Posted by Writers in Residence
December, 3rd, 2015
Dear University Freshman:
I realize you have likely taken an Autumn season break from pursuing your Post-secondary education (which is understandable, since you spent 15+years on some variation of school), but hey, before you decide on a major – hopefully you ease into it – I want to try to convince you to become a sociologist. Let me briefly state why.
THE STUDY OF OUR NEIGHBORS, is the definition used to simplify the actual breadth and contemporary importance of sociology – combining Latin parts socius with the Greek ology.
Studying our neighbors, their interests, morés, and behaviors had profound consequences for us way back when we were ancient people, and the same is true for us today. Sociologists study people in the simplest terms, but it’s what we do with the data that makes a difference. After all, you may spend years on a single study or experiment, but one must act on the results to become a great sociologist. In sum, a great sociologist makes people better at understanding others and the environment. As a result, the actual world can get better.
Dear freshman, part of the problem with communities today is we don’t have many true-to-form sociologists to help typical people make better sense of themselves. Another great problem is that people like us – those in the social sciences – aren’t in a high tax bracket. Money you make must come from teaching, writing books, giving presentations, or consulting. Fame is not an option. But sociology is worth the effort. Studying ourselves can take us places as a community.
Sociologists can observe or conduct varied research to understand, for example, reasons why women achieve the greatest portions of undergraduate degrees. The numbers we crunch to draw our conclusions are derived from polls, interviews, or university profiles, observation – even loan and employment data.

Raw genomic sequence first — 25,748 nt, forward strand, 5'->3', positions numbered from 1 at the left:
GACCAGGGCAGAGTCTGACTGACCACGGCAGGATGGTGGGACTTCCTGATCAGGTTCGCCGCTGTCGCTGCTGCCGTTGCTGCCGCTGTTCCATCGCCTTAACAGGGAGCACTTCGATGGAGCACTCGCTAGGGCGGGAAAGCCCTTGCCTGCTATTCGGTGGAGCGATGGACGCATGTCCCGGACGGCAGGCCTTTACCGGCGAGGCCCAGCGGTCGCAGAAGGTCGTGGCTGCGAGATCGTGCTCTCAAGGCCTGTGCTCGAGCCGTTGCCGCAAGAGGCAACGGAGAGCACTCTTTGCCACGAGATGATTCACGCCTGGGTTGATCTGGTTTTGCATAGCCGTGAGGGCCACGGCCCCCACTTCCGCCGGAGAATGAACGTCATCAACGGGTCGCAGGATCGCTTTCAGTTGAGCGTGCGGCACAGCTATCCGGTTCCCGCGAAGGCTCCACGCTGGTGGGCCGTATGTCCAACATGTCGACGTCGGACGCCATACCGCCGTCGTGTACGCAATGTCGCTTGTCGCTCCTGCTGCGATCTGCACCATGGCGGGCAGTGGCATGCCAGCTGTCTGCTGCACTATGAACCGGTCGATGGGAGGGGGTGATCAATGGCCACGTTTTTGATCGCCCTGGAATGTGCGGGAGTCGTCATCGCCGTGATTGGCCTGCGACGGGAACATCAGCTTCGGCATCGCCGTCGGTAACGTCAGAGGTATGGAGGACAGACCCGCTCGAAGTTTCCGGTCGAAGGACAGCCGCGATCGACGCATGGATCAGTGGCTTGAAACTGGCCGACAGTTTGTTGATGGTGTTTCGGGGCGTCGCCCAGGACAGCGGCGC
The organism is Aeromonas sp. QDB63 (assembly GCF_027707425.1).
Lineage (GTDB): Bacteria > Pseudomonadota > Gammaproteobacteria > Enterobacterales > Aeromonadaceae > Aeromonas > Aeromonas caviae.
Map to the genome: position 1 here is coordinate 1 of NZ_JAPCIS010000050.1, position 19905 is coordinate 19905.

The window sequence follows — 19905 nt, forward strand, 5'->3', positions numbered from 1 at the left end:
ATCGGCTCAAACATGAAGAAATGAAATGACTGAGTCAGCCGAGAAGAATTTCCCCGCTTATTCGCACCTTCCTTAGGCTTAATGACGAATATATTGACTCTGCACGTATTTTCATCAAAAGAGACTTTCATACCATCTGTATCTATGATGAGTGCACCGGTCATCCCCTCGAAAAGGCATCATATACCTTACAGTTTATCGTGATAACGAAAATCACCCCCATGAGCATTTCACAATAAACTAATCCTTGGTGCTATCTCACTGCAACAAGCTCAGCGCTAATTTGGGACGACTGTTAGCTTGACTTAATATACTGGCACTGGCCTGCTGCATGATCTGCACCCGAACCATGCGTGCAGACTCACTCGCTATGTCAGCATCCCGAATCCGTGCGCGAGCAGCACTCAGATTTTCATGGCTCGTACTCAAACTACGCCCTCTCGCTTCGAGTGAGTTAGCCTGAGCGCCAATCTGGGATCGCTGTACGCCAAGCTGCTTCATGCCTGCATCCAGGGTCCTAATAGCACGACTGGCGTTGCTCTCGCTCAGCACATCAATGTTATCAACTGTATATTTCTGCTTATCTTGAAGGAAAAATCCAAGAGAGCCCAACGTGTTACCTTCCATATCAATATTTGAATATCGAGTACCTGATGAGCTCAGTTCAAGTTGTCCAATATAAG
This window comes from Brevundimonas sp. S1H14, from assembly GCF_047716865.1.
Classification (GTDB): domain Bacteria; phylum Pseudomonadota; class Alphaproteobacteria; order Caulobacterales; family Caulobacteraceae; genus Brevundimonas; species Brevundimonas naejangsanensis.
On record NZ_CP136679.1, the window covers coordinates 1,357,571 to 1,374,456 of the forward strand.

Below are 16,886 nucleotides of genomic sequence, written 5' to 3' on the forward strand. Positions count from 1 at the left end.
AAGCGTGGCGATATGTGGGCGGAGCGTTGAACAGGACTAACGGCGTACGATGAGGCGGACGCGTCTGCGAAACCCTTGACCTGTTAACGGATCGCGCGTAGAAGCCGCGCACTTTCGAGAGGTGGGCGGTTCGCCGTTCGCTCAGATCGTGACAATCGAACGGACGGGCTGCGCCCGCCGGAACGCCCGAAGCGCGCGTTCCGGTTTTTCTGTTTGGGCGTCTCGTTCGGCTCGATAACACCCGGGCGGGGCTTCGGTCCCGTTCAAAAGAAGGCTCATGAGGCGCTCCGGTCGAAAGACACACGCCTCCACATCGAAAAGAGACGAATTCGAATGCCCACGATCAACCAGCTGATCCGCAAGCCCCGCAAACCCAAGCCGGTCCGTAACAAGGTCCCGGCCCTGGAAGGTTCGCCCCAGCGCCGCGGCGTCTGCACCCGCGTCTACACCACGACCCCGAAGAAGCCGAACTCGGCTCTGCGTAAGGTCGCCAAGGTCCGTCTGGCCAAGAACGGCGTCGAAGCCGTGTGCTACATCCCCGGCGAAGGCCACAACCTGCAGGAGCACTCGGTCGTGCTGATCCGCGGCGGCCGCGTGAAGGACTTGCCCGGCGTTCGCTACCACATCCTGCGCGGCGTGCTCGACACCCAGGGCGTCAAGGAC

For instance, the Bureau of Labor Statistics and IRS maintain data about single~parents in the workforce (6%); dual~earning families (40%); husband working and wife remains at home (11%). Tangential data perhaps includes the average number of dependents in families for each family type. One can interpret and reinterpret the research as the data grows and compare it to other information such as graduation rates, or crime rate. So while it is common understanding (based on comparisons from our employment data, arrest and drop~out rates) that crime is higher in areas where families are larger and where disadvantaged minorities reside, many of us don’t have any idea why this remains the case (when there exists enough people get together to make changes they desire, it shouldn’t be that way!)
Sociology also tells us that! Yes, and women tend to succeed through all of that, as it appears.
With data from social researchers we can draft policy, develop and institue programs that will thwart some of the greater negative effects of these realities on us, at any stage that it manifests. Solutions are spelled out in the data!
As as a social scientist you can help a lot of people, heal a lot of people. YOU can do field work of you dislike research: social work, be a detective, parole officer, non-profit advisement, parole board member, Federal agent, investigator, writer, police chief, professor, and so much more… You won’t make a ton of money, but you will make a lot of happiness.
Good luck, Spring Semester, freshman – soon to be social scientists. We’re rooting for You.
• THE RIPPLEFX FOUNDATION